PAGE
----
Posted: 4th October 2021
Pocket Money Power

The numbers show that the world of in-game purchases is maturing rapidly - and thankfully, it looks like the conversation around children’s spending is finally moving beyond shock headlines about unexpected purchases, and £60 dragon hats.

As society begins to understand the concept of parental controls and the industry continues the successful roll-out of the age appropriate design code - the conversation around in-game purchases for children has finally moved on. 

A Thursday afternoon session in room 2 at Develop: Brighton will lift the lid on what’s driving children’s in-game spending decisions and where our youngest gamers believe value lies. 

It’s Not Real Money, it’s Robux - is a dive into the world of children’s attitudes towards in-game spending from two leading experts from the award-winning Kids Industries. Presented by Jelena Stosic, Strategy Director and Raj Pathmanathan, Creative Director - it shares the agency’s knowledge and expertise in developing successful apps and games for children, having worked with many of the world’s best characters, and brands like Cartoon Network, Marvel, BBC Worldwide and WWF.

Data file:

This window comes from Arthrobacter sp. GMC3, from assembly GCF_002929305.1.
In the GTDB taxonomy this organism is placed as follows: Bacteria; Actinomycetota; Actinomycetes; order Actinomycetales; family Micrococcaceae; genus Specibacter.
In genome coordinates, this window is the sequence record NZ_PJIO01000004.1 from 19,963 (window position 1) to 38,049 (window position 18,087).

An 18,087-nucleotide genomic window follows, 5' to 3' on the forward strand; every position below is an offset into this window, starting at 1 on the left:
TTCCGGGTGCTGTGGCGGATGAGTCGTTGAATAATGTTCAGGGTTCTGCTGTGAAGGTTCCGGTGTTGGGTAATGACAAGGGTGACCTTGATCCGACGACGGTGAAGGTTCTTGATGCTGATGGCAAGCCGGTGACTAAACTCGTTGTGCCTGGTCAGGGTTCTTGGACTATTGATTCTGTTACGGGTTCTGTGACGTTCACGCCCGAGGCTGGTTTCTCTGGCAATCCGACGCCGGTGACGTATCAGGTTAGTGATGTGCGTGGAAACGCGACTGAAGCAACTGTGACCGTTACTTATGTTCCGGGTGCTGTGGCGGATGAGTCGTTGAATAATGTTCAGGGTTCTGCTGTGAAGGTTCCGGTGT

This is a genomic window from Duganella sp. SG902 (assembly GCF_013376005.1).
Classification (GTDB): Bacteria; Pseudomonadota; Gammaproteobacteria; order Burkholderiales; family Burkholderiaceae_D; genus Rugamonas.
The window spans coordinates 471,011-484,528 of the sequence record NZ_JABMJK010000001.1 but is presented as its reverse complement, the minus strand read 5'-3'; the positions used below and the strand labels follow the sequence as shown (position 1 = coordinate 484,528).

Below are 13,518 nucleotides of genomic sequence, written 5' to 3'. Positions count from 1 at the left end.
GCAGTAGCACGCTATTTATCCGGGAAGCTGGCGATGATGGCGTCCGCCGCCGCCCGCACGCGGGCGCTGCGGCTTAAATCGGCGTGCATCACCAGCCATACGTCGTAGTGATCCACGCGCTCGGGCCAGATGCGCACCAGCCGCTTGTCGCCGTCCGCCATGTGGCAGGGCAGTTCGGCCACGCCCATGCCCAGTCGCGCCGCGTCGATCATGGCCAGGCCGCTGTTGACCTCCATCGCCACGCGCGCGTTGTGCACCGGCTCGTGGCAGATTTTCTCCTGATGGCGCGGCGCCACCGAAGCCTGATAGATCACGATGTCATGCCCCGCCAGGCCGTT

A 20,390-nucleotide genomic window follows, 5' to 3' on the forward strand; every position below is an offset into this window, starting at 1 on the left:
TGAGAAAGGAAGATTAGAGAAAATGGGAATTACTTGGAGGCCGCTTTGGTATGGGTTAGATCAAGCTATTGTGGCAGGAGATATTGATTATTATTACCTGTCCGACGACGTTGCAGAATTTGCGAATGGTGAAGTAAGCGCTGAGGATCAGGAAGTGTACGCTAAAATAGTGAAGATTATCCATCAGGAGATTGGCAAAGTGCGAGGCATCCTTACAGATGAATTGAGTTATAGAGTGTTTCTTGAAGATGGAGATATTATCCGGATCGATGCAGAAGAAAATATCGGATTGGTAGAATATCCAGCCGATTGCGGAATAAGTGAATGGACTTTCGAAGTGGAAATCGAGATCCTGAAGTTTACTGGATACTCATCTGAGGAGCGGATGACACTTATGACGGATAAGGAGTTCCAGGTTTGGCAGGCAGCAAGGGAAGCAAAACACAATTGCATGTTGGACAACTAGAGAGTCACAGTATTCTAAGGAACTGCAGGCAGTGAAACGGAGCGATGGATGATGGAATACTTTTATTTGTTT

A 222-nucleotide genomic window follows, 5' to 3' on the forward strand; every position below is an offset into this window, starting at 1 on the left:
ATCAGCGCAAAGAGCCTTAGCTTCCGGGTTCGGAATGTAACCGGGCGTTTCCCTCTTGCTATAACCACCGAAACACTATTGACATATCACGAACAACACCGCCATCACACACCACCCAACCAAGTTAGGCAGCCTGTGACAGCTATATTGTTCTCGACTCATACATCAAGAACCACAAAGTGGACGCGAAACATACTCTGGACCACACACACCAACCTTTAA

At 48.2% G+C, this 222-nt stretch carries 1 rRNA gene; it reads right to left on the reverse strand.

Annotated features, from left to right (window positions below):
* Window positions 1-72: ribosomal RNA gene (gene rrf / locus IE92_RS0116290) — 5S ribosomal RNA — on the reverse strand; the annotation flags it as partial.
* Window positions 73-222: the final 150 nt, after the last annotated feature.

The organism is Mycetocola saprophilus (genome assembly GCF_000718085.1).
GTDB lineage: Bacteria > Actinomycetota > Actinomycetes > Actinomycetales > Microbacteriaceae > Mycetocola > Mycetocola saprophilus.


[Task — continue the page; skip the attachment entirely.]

Focused on research undertaken with a panel of athousand 6-to-4 year olds for Kids Industries, as well as the agency's considerable experience in the sector, Jelena and Raj will discuss how they build games for children - and explore how gaming motivation impacts their decision making process.  As well as the dos and don’t of in-game purchases for children, the session will present up-to-date thinking around the ethics of monetising children’s games.

Speaking to Develop:Insight ahead of their Brighton presentation, Jelena revealed that almost 70% of 6-14 year olds now agree that in-game purchases made their gaming experiences more fun, and importantly - the majority of those asked, are now spending their own money on in-game purchases.

Jelena also teased the emergence of a new spending category that will interest the industry, the growth of gifting digital items as presents.  While currently, just one in 10 gamers aged 9-to-11 years old say in-game items are their preferred kind of present, but interest continues to grow - as was shown by a popular Fortnite skin launched in Brazil that was only available to be gifted to others. 

Join Jelena and Raj for It’s Not Real Money, it’s Robux in Room 2 on Thursday, 28th October from 12:15 - 13:00. 

Tickets for Develop:Brighton are on sale now.  Both in-person and online passes are available. 


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